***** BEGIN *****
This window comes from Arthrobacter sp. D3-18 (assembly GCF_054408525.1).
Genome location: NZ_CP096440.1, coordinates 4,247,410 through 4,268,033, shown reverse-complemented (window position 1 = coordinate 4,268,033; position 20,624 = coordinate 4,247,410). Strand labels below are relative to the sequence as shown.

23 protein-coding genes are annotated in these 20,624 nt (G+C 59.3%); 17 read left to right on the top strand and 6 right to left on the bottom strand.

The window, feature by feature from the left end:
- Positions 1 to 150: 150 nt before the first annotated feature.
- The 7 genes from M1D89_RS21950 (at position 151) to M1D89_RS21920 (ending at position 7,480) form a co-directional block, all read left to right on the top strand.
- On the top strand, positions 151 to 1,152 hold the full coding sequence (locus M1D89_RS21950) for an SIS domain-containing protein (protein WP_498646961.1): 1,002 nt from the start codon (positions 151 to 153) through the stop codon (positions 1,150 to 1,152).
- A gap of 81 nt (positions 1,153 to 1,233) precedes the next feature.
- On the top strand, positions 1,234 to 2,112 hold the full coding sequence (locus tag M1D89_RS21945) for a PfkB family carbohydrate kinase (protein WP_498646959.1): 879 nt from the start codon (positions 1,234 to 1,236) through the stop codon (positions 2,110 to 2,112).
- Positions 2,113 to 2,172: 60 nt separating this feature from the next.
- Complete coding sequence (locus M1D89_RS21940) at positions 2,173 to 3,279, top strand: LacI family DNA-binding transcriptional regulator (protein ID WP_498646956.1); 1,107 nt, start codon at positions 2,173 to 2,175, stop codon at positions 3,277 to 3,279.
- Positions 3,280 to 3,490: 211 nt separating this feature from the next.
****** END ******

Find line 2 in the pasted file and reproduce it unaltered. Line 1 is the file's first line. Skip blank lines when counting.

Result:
Genome location: NZ_CP096440.1, coordinates 4,247,410 through 4,268,033, shown reverse-complemented (window position 1 = coordinate 4,268,033; position 20,624 = coordinate 4,247,410). Strand labels below are relative to the sequence as shown.